There’s plenty of evidence indicating that Nokia has an Ovi-branded web browser in the works, although the company hasn’t officially confirmed the effort. What could Nokia possibly do with such an application when it already has a perfectly good WebKit browser on its phones already?

UPDATED: Nokia appears to have an Ovi-branded web browser in the works, although the company hasn’t officially confirmed the effort. There’s solid evidence such a client exists, however, as Nokia’s Beta Labs site has a password-protected page with the telling URL of http://betalabs.nokia.com/apps/ovi-browser. There’s also an Ovi Browser Twitter account first noticed by ZOMGitsCJ noticed by Clinton Jeff at ZOMGitsCJ Unwired View, as well as alleged confirmation of someone actually using the browser. The question then may not be “is” Nokia is building an Ovi browser, but more a question of why it is building a branded browser when it has an existing browser?

Reportedly, the Ovi Browser is based on WebKit, which makes sense for several reasons. Nokia began to use WebKit for its smartphone browsers in 2005, so changing to another platform would be a change in pattern. And there’s really no reason for Nokia to use a different web platform, especially given that WebKit’s current use on mobile platforms such as iOS4, Android, webOS and soon in BlackBerry handets, makes it currently the dominant browsing technology for mobiles. If Nokia already has a WebKit browser then, there’s a few things that a newly-branded Ovi Browser could bring.

The very branding of an Ovi browser would help Nokia’s Ovi platform gain consumer awareness. And for a company that needs to ramp up service revenues due to falling handset prices, what better way is there than to market the Ovi service store to their customers? It’s also possible that an Ovi browser unifies the existing Ovi services and adds room for new ones in the future. Currently, Nokia offers Ovi Mail, Ovi Messaging, Ovi Contacts and more. Ovi is a platform with many clients, but an Ovi browser could tie all of these services together seamlessly.

Lastly an Ovi browser could be a dual-purpose client for both mobiles and the desktop. Nokia is juggling various platforms — Symbian S60, Symbian^3, and MeeGo — across feature phones, smartphones and eventually netbooks. One web client that syncs preferences, bookmarks and passwords among those devices would make an Ovi browser appealing to owners of multiple Nokia devices.

Update: Apparently, there’s also a fourth way Nokia could use an Ovi Browser — as an Opera competitor on Symbian S40 Series 40 handsets. Nokia just released a beta Ovi Browser for low-end handsets that — like Opera — centrally compresses web data before serving it up on a Symbian S40 Series 40 handset. The company is targeting the right devices to reduce data throughput by up to 90 percent as many S40 Series 40 devices are found in emerging markets where mobile broadband is either scarce or expensive.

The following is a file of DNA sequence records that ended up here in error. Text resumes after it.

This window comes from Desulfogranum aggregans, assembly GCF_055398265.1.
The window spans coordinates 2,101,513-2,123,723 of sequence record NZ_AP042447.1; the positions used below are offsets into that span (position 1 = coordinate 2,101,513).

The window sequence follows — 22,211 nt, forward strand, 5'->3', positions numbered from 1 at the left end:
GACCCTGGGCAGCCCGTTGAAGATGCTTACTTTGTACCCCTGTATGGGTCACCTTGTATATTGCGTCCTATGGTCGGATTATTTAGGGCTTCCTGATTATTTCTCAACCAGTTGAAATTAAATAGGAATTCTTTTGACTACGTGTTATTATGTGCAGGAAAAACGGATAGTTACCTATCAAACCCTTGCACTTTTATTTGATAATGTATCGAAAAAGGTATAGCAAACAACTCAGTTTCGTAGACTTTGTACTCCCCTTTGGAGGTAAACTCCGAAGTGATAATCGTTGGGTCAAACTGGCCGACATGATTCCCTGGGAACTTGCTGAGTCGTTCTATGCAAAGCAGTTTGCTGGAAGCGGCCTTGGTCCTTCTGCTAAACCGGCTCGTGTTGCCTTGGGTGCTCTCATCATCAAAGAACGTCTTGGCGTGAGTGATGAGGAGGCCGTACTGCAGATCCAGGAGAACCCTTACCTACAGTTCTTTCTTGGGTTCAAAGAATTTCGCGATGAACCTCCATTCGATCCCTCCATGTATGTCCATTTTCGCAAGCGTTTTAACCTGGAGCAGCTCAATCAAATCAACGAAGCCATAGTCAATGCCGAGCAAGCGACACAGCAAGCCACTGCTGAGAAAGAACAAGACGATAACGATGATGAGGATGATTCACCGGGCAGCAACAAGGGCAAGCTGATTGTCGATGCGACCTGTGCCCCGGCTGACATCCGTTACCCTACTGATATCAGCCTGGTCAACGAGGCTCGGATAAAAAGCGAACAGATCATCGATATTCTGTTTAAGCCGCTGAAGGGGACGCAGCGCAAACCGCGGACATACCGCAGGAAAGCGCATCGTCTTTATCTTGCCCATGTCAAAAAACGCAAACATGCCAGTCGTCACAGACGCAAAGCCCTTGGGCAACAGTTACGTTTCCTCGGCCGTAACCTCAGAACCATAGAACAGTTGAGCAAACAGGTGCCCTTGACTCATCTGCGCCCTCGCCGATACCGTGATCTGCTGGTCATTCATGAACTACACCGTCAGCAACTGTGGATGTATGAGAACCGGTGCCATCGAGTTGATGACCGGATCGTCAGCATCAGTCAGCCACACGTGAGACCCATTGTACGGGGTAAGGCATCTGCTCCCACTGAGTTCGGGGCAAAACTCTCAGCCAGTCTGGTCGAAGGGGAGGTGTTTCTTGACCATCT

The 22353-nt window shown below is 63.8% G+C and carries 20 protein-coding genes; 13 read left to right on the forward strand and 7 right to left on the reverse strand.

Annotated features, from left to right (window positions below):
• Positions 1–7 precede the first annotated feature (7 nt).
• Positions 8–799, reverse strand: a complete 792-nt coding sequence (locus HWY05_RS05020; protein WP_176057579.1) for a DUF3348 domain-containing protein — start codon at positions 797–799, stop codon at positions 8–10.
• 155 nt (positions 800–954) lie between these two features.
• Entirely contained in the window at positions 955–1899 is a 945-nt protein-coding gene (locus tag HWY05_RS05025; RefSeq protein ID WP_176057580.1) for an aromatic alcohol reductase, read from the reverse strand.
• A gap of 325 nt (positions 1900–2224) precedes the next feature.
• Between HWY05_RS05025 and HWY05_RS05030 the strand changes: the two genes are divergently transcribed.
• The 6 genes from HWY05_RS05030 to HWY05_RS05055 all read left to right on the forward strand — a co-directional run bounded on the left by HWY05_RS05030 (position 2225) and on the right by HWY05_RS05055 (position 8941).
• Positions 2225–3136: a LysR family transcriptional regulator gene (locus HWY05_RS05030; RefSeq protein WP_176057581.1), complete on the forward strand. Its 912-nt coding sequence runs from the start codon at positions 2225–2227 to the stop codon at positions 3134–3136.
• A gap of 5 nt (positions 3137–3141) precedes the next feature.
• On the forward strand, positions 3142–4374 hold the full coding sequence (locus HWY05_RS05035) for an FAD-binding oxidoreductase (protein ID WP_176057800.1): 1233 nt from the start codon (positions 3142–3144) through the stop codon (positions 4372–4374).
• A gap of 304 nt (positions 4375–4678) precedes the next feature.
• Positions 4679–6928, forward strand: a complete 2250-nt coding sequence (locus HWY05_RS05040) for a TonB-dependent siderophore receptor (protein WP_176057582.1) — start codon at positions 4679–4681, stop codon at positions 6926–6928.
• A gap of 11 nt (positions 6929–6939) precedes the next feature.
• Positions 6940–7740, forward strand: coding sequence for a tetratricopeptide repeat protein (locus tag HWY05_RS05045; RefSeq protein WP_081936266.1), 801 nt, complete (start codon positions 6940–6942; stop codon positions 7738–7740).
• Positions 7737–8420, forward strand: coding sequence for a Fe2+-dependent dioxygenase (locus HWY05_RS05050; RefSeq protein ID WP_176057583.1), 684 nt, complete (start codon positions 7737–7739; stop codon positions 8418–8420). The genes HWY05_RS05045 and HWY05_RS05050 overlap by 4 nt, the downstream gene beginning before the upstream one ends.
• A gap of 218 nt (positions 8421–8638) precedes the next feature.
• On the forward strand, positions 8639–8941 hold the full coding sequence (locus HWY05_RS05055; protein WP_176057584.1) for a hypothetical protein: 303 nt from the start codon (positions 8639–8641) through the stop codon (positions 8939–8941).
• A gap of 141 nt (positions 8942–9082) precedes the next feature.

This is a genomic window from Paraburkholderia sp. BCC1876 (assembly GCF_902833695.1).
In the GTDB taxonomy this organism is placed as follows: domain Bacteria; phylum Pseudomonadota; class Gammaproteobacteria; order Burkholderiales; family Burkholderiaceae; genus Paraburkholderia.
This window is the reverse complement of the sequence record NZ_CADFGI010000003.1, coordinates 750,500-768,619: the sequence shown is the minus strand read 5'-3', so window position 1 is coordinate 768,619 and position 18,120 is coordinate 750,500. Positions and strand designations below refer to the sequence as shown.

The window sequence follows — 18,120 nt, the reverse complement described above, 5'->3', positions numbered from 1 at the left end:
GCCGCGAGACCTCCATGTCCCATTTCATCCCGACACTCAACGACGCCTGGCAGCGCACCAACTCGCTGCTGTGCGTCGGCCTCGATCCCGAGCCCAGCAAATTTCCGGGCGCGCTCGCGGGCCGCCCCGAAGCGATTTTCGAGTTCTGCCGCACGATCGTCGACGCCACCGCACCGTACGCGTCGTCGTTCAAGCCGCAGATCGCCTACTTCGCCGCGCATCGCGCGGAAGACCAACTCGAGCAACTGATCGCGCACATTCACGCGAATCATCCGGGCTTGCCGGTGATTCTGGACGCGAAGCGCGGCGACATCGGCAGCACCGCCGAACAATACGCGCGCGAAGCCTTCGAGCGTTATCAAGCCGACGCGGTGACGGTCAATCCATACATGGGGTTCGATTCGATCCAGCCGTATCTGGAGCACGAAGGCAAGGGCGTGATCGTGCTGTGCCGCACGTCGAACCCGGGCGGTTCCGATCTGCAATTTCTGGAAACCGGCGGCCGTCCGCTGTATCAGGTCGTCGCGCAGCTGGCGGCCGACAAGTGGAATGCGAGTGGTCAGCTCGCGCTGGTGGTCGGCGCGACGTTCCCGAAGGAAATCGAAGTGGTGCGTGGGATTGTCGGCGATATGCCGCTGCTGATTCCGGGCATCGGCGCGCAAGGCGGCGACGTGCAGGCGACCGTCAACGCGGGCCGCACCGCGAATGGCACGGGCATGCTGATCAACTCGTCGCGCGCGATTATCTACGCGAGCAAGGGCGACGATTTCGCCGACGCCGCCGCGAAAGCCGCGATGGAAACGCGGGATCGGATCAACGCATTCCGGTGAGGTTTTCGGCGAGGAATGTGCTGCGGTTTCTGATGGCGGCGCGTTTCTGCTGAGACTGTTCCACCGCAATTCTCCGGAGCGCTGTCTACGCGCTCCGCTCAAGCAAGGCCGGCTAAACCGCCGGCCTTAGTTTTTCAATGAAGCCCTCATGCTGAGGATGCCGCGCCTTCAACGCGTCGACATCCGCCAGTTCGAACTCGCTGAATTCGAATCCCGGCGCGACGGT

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WebKit is Great, But It Isn’t the Great Unifier

  1. Just to clarify things. The Ovi Browser account was “first noticed” by us over at ZOMGitsCj.com [post url]. Unwiredview even stated it in their article.

    Sorry, but since it was our find, we take a bit of offense at someone stating someone else found it first.

    1. Sorry about the inadvertant sourcing oversight — it wasn’t clear to me when I read the UnwiredView article. Working to correct that in the post. Thx!

  2. An Ovi desktop browser? Who the frick is going to use that over Opera, Chrome, Safari, or Firefox?

    This company is lost.

  3. The page on Nokia Beta Labs for Ovi Browser is now open. And, this is specifically a browser for use on Nokia Series 40 devices – it is not a desktop application. Check it out at:


  4. I saw that the page on Nokia Beta Labs about the new Ovi Browser is now open for viewing. And, to @Theseus below, this is not a desktop application. It is a browser for use on Nokia Series 40 devices.

    Details here: https://betalabs.nokia.com/apps/ovi-browser

  5. I read this scathing indictment on what passes in the US as mobile telecom punditry (http://communities-dominate.blogs.com/brands/2010/07/obituary-for-opk-wall-street-is-a-cruel-mistress-nokia-searching-for-ceo.html). I thought it was a bit over the top. But this article, from a respected US site like GigaOM makes me wonder otherwise. First you make it look like Ovi Browser is some sort of a secret project (reference to “password protected website”) — it is not password protected (anymore). Second, you start talking about “Symbian S40″. S40 is not Symbian! If you don’t know even know the basic product classes of a manufacturer, how can you presume to analyze their strategy, much less pass judgement on them (http://gigaom.com/2010/07/22/nokia-is-still-lost-in-the-woods/)?!?

    1. You’re quite right about my inadvertent slip on the quick update I added after the post went live – I certainly meant to say Series 40 and I’ll get that corrected. Thanks for that!

      However, the criticism suggesting that Ovi Browser is a secret project is off in terms of timing. Nokia officially announced the beta browser after this post went live, hence the update. ;)

  6. Nokia’s QT framework uses WebKit (http://doc.trolltech.com/4.6/qtwebkit.html), so presumably the browser will be based on QT. Which would make sense, as QT is already cross-platform and Nokia are working hard to bring it to Symbian, MeeGo, etc.

    1. Nope, this is for S40 devices, and nothing else.

      1. Yep, know that now ;-)

        I wrote that as a prediction before they released it, but I was wrong!


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